Entrepreneurs know the best way forward is when every team member works together as a team. To achieve a culture of abundance, we must encourage and reward things that encourage cooperation and teamwork.

Help your staff do their best work.

Entrepreneurial leaders give their team members the tools, training, and resources to do their best work. They invest in the best systems and processes and on constantly improving them so each team member can perform consistently well.

Beyond tools, training, and resources, entrepreneurial leaders let their team members know small failures will not get them fired. We must give team members permission to make mistakes in the pursuit of consistent improvement. Remember, it’s easy for those in a position of power to take a risk. It’s harder for those who feel they have more to lose.

Shift your pay scale toward rewarding performance.


How to Build a Dental Practice Like an Entrepreneur


Rewarding people on results will shift the mindset of your team members from rewarding people’s presence to rewarding their performance. Even if it just means creating a commission or rewards system for hitting practice goals, rewarding performance will transform your practice from a bureaucratic one to one in which everyone begins to think like entrepreneurs.

Are you building your practice like an entrepreneur?

These practices can begin to boost the culture and work ethic in your practice. True leaders and entrepreneurial team members will rise up. Also, team members who are not on board with a healthy, entrepreneurial culture will be more likely to move on to create a stronger team moving forward.

If you want help building a practice like an entrepreneur, check out the team of expert coaches, training, and resources we offer in our signature Delivering WOW Platinum Mastermind Program. Our coaches will help transform your practice by implementing entrepreneurial systems and processes, coach your entire team, and even keep them accountable for helping achieve your practice goals.

You can also join thousands of other dentists helping each other in my Free Dental Marketing and Profits Facebook Group.

How to Build a Gossip-Free Environment in Your Practice

How to Build a Gossip-Free Environment in Your Practice

Gossip is something many dental practices deal with. Many of us experience it in our practice. It is important for all team members to be able to voice concerns and resolve problems. Everyone needs to be able to talk about and improve work conditions. They need to be able to get feedback on how to handle situations and brainstorm solutions.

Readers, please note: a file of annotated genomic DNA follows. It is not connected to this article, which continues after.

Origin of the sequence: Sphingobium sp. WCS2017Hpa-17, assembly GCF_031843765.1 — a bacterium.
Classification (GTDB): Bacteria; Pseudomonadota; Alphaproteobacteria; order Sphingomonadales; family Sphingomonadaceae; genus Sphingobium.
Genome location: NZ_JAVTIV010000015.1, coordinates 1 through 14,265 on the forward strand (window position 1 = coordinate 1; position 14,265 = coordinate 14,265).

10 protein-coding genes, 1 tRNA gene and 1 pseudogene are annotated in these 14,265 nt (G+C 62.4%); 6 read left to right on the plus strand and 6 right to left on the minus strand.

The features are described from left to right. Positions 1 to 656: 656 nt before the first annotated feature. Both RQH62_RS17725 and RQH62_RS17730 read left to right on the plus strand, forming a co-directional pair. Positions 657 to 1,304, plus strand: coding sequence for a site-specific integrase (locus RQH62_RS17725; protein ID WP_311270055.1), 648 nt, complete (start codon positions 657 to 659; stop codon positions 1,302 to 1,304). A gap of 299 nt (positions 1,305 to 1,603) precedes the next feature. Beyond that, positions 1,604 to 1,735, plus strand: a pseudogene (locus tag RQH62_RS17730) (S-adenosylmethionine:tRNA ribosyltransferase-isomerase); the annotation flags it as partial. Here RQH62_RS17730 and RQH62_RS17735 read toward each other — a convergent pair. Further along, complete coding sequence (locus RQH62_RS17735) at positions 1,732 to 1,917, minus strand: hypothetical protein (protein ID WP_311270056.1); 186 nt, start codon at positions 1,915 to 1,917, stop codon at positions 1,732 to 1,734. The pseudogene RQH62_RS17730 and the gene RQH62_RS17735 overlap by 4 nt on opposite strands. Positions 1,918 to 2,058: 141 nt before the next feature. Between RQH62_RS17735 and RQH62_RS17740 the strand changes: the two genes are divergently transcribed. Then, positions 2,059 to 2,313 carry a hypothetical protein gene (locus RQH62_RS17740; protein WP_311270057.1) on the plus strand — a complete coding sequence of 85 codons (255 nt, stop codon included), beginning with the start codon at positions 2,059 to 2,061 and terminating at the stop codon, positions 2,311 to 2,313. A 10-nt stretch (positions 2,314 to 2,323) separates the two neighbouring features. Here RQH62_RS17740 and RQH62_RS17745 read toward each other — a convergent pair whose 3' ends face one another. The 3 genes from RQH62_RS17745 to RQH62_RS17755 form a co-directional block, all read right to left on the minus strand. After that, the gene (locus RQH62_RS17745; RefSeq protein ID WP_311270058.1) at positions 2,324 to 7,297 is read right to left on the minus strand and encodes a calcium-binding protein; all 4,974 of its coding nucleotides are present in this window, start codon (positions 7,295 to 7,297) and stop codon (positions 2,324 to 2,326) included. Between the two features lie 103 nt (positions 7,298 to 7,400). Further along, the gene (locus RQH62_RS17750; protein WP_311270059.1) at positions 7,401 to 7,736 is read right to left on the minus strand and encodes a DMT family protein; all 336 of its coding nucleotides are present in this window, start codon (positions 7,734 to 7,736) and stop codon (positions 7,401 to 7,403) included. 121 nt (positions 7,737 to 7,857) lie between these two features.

But when people resort to gossip, it causes pain, fractures trust, and creates a toxic culture. To eliminate gossip, we must understand where it comes from and create a safe environment to resolve issues before they lead to gossip. Here are six characteristics of a healthy, gossip-free practice culture.

1. Clear Expectations and Accountability


How to Build a Gossip-Free Environment in Your Practice


Dentists and other practice leaders must be very clear that there should not be any gossip happening in the office. Educate the team on the best ways to get help with team members or leadership. Talk with them about ways they can communicate with each other to discuss and help find solutions to issues in a productive way.

Ask your team members to also lead the way and set those clear expectations with each other and when new people join the practice. Clear expectations and accountability will help ensure a no-gossip environment continues over the long term.

2. Vulnerability-Based Trust

Vulnerability-based trust occurs when people are comfortable sharing problems they are experiencing without fear of retaliation or losing respect. It also occurs when people feel safe discussing issues with the person causing the issue—especially as the dentist or team leader. With vulnerability-based trust, people know others will support them in finding solutions and not judge them for not being able to solve a problem on their own.

There must be vulnerability-based trust among your entire team. If issues cannot be resolved because there is no trust, that is an environment that is ripe for gossip.

3. Agreement and Commitment from the Entire Team


How to Build a Gossip-Free Environment in Your Practice


Make sure there's agreement and a commitment from everyone in on the team to having no gossip in the office. This is not something one leader or dentist can do on their own.

Most of the time, gossip happens outside of the dentist or team leader's presence. If the issue is about them, the gossip will occur outside of their presence. If the issue is about someone else, their conversations are generally solution-focused. That is why it is important for leaders to set expectations but get wider agreement and commitment. The team's commitment and agreement will define your long-term success when it comes to building a no-gossip environment.